Yet in 1323, Ockham was accused of error by John Lutterell, a former Chancellor of Oxford University, who was eager to curry favor at the papal court, and so he was compelled to set off for Avignon, then the residence of the pope, in order to defend himself from the charges laid against him. Avignon was to be his home for the next four years, and while he may have suffered from some loss of freedom, he continued writing and revising his earlier works. Meanwhile, a commission appointed to examine his writings met during 1324-1325 and identified fifty-one propositions deserving of further scrutiny. While it detected many errors, however, it found no evidence of heresy. In 1326, the commission began a second inquiry, perhaps as a direct result of papal prompting, and this time uncovered ten heretical propositions. The papers were then passed to the famous Inquisitor, Jacques Fournier (the future Benedict XII, 1334-1342), but apparently no further steps were taken prior to Ockham’s flight from Avignon in 1328. It is not difficult to imagine, however, the frustration and uncertainty engendered during Ockham’s stay in Avignon. As David Knowles puts it,
the brilliant young man had the mortifying experience of waiting upon the delays and debates of his judges, with his high hopes dashed, and in the demoralizing surroundings of a city of luxury and intrigue, where the atmosphere was rendered permanently electric by the irascible octogenarian autocrat Pope John XXII, an untiring generator of storm and lightning.
The year 1328 marked a virtual bifurcation in Ockham’s career. Before that year, he had been an academic, a teacher of theology and logic. Thereafter, he became a committed and forceful polemicist, the champion of the Spiritual Franciscans, the implacable opponent of Pope John XXII (1316-1334), whom he came to regard as a heretic, and a propagandist for the Holy Roman Emperor, Ludwig IV of Bavaria (1314-1346), the pope’s bitter foe.
The event which provided the catalyst for the change in Ockham’s life was the arrival in Avignon of Michael of Cesena, Minister General of the Franciscans, who had been summoned there by the pope to answer charges relating to apostolic poverty. The Spiritual Franciscans had long held that neither Jesus nor his apostles had owned any personal belongings, and that Saint Francis of Assisi had intended a similar evangelical poverty for his followers. Meanwhile, the success of the Franciscan movement had resulted in the Order becoming the recipient of great wealth. This development the Spiritual Franciscans abhorred, just as they abhorred the all-too-visible wealth of the Church and the worldly and luxurious life-style of many clerics. Their radical idealism, therefore, constituted a profound challenge to the Church as an institution, and it was not a challenge which the Church could afford to disregard. The debate had gone on for years, but Nicholas III (1277-1280), deeply sympathetic to Franciscan idealism, had sought a compromise, by which the Church administered the property of the Franciscans on their behalf, thereby enabling them to maintain their founder’s commitment to a life of apostolic poverty. This compromise had been further refined during the pontificate of Clement V (1305-1314).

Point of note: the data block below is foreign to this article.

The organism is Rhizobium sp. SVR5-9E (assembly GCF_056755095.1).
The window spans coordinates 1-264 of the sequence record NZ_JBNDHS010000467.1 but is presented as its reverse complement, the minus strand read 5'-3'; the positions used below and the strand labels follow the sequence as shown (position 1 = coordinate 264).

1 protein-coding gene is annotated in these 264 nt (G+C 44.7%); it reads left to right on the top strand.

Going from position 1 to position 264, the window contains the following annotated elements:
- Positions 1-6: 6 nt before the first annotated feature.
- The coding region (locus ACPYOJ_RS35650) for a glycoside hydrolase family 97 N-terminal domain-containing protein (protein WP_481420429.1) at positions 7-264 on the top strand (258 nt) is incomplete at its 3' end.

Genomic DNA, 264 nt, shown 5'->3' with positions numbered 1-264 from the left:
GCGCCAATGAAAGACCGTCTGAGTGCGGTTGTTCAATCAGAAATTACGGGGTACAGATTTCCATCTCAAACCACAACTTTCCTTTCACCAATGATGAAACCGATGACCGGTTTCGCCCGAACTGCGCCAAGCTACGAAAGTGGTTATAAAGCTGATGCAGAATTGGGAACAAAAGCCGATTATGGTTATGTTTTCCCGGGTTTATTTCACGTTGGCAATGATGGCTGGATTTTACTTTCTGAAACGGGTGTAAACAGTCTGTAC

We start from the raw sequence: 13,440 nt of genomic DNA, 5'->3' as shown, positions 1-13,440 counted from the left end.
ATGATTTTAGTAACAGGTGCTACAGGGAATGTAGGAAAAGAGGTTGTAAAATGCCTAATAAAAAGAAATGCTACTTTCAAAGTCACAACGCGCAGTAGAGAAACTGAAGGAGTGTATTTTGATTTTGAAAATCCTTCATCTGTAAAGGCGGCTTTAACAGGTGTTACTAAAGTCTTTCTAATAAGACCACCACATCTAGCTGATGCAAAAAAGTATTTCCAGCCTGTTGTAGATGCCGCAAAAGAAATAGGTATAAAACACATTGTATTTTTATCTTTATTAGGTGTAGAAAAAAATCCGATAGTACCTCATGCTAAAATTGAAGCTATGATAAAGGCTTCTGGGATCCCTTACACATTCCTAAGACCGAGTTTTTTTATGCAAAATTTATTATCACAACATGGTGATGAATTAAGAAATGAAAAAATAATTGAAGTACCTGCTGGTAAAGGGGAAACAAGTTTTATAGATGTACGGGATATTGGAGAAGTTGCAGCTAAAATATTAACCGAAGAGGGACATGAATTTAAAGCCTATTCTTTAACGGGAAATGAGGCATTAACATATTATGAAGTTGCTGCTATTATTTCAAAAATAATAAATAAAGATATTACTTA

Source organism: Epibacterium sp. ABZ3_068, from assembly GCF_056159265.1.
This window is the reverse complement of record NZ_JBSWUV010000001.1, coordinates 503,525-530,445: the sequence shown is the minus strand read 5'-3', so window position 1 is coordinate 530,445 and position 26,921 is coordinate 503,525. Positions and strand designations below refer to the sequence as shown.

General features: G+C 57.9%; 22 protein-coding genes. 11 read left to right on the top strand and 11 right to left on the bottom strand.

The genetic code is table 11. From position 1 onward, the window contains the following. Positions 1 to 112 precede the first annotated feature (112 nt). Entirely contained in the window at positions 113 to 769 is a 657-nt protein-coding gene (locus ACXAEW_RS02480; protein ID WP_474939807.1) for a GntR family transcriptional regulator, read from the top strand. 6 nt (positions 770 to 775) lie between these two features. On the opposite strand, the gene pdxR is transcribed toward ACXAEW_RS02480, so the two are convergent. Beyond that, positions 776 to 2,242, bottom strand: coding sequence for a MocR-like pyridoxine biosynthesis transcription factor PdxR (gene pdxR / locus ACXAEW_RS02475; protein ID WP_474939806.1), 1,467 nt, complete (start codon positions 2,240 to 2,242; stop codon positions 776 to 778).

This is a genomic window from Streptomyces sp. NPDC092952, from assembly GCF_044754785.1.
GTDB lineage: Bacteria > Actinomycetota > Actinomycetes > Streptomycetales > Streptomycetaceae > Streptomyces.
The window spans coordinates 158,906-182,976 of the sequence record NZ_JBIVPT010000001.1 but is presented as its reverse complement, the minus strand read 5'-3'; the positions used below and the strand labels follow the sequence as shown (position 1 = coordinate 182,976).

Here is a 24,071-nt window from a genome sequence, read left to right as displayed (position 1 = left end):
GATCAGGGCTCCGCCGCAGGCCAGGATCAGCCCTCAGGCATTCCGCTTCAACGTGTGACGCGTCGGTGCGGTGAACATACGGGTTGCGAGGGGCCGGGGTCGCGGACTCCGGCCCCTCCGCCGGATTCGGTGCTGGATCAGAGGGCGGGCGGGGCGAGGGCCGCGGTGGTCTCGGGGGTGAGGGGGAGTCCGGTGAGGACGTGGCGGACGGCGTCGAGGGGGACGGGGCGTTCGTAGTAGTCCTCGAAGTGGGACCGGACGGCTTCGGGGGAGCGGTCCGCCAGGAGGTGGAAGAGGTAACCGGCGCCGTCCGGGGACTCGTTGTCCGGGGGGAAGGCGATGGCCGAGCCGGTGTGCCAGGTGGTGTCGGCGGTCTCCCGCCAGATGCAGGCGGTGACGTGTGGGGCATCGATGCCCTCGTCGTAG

John XXII, however, stirred up a hornet’s nest of opposition when, in December, 1322, he issued the bull, or edict, Ad conditorem canonum, in which he handed back to the Franciscans the property which, since the time of Nicholas III, had been held in trust for them. Less than a year later, in a second bull, Cum inter nonnullos (1323), John pronounced that it was heresy to teach the doctrine of Christ’s absolute poverty and followed this up in November, 1324, with the bull Quia quorundam, in which he asserted his absolute authority to rule in such matters without reference to the pronouncements of his predecessors. Hitherto, Michael of Cesena had been a moderate, endeavoring to hold the middle ground within the Franciscan Order and maintain a continuous dialogue...